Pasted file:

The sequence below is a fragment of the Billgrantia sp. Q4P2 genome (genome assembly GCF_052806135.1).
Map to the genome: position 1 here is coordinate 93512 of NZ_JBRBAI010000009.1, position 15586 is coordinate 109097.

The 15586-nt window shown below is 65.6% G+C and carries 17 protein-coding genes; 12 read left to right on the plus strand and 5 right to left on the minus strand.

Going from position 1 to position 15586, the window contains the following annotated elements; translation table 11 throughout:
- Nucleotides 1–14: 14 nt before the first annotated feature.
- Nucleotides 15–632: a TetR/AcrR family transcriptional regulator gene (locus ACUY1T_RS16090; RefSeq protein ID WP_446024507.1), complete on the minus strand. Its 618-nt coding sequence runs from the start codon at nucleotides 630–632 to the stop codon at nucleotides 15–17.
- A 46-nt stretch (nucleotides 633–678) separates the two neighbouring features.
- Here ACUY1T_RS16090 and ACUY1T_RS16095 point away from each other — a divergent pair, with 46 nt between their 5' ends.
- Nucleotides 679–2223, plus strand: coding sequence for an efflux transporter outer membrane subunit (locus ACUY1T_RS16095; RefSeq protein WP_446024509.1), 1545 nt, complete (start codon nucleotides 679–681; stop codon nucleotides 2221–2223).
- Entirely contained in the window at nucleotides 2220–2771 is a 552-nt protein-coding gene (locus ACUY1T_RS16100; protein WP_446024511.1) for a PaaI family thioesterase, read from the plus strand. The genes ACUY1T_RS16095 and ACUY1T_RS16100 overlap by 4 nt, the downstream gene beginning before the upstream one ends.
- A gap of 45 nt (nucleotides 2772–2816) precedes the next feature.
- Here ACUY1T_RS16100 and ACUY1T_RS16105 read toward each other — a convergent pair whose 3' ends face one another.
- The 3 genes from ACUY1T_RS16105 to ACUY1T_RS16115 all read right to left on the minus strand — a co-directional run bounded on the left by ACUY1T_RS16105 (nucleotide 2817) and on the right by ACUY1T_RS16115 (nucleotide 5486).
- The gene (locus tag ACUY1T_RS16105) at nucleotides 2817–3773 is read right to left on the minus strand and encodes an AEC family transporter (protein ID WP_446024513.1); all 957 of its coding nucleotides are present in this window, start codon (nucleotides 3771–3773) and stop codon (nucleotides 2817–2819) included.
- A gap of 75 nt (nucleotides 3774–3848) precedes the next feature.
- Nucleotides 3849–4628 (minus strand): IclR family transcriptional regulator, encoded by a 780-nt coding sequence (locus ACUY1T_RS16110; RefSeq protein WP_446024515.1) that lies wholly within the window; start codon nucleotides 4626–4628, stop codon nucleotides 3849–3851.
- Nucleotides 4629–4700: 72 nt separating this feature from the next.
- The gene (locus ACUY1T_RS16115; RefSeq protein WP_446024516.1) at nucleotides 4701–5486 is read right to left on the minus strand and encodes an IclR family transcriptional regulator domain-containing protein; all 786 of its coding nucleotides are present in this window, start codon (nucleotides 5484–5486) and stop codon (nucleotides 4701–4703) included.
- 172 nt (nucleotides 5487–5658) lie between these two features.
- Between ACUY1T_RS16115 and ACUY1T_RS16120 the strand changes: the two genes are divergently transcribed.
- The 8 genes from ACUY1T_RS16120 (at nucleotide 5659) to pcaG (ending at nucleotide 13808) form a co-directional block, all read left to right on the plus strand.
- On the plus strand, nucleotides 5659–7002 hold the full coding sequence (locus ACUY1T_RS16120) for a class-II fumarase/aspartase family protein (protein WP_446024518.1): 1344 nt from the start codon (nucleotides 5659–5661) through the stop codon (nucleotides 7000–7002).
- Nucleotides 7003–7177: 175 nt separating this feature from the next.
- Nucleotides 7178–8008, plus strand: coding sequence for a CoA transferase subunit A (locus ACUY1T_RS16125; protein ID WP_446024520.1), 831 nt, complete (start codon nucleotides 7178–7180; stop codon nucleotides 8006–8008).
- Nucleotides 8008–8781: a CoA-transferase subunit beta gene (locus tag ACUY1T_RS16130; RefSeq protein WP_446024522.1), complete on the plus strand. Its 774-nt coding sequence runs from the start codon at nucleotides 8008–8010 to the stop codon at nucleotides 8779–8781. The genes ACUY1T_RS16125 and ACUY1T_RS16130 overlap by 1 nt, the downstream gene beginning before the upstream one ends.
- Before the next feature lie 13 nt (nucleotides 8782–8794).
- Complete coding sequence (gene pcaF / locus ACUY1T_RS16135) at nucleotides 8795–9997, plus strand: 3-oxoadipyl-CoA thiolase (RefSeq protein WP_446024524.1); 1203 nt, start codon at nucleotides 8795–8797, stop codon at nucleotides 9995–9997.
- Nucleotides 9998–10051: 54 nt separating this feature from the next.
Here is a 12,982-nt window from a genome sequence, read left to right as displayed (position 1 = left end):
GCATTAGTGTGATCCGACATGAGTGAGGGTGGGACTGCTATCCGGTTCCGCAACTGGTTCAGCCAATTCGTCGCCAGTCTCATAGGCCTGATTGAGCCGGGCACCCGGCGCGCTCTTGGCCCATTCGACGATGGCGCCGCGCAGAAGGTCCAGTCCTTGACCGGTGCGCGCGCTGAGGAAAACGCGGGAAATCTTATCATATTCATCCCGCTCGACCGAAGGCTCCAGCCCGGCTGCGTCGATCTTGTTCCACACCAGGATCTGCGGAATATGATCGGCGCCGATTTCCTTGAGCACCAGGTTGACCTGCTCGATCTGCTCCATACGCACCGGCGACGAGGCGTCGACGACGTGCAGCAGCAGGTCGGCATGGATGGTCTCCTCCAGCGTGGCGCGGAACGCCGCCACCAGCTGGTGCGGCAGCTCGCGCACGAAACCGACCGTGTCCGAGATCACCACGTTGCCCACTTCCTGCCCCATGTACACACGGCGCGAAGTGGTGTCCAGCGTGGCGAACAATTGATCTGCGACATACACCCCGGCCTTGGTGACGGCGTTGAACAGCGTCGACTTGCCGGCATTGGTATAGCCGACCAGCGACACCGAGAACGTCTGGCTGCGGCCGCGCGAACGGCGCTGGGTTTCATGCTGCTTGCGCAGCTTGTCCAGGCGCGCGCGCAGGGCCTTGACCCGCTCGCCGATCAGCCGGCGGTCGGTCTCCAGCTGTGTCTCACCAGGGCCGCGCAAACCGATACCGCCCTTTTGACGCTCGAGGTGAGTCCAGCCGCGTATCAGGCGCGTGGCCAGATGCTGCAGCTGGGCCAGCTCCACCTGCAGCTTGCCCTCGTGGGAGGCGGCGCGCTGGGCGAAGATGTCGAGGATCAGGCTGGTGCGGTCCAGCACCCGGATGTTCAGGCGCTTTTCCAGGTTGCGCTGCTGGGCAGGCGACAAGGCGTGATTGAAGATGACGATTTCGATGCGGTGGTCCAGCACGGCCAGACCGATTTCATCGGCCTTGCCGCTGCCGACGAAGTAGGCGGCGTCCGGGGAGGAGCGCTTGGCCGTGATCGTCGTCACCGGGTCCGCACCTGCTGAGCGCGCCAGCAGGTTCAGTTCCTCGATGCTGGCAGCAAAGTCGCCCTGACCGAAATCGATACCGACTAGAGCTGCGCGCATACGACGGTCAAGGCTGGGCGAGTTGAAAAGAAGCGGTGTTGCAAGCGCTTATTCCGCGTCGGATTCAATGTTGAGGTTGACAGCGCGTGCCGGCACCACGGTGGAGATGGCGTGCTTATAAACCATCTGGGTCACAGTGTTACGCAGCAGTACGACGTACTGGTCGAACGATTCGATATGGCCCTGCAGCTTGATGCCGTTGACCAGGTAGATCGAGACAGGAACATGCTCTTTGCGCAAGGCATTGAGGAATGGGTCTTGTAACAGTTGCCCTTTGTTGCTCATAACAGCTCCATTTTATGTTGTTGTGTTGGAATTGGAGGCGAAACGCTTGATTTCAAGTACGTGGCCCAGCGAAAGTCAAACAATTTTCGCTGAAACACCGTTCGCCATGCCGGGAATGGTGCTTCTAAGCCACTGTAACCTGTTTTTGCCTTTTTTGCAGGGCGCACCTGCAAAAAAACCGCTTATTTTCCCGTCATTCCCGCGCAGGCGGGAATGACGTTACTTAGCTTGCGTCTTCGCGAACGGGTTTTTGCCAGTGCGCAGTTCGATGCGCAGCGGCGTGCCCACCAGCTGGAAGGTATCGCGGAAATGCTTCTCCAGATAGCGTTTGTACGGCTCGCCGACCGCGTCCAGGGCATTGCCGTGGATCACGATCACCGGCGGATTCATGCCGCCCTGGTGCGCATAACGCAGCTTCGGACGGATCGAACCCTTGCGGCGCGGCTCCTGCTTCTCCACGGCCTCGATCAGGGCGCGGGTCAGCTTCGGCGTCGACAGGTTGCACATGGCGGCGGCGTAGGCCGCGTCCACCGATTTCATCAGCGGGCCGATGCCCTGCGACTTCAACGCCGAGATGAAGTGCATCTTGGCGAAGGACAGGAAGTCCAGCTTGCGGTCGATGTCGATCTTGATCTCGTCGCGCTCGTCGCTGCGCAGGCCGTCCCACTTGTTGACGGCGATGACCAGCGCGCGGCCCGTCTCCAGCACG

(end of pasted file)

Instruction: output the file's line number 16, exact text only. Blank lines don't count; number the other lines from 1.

- Nucleotides 3849–4628 (minus strand): IclR family transcriptional regulator, encoded by a 780-nt coding sequence (locus ACUY1T_RS16110; RefSeq protein WP_446024515.1) that lies wholly within the window; start codon nucleotides 4626–4628, stop codon nucleotides 3849–3851.